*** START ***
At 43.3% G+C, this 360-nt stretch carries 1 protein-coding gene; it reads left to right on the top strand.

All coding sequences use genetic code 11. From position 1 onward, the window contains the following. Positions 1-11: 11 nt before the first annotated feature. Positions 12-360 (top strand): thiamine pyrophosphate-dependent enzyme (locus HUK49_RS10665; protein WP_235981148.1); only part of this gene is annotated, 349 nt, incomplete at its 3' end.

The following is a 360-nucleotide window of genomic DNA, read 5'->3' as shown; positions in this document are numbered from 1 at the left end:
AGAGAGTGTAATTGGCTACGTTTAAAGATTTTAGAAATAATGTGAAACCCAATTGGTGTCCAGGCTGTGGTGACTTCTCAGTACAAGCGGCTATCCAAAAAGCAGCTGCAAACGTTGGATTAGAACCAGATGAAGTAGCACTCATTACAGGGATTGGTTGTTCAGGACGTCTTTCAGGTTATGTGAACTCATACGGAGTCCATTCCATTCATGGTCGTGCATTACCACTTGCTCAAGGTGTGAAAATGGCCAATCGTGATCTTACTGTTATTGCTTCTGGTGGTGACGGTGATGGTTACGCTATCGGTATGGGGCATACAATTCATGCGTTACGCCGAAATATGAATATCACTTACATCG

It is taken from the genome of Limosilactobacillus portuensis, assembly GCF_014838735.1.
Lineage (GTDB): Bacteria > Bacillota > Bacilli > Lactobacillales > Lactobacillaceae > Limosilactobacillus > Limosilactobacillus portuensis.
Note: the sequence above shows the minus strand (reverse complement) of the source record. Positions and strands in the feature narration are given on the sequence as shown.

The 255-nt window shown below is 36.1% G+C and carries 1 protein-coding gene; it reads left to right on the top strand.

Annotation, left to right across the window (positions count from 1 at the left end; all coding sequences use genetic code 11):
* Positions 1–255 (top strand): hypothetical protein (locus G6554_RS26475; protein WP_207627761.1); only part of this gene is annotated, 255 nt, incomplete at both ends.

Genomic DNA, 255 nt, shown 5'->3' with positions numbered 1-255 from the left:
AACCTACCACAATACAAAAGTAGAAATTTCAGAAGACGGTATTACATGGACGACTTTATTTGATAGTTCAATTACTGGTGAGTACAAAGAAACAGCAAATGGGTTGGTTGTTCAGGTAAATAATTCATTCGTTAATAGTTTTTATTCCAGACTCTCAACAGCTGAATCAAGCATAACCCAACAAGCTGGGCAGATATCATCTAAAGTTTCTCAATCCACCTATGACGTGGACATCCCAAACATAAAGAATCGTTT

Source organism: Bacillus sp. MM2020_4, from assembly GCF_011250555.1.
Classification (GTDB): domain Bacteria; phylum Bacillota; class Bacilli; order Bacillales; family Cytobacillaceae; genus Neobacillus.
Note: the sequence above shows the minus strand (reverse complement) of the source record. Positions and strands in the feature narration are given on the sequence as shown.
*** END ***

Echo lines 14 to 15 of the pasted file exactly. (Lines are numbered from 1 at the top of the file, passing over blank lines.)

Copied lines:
Classification (GTDB): domain Bacteria; phylum Bacillota; class Bacilli; order Bacillales; family Cytobacillaceae; genus Neobacillus.
Note: the sequence above shows the minus strand (reverse complement) of the source record. Positions and strands in the feature narration are given on the sequence as shown.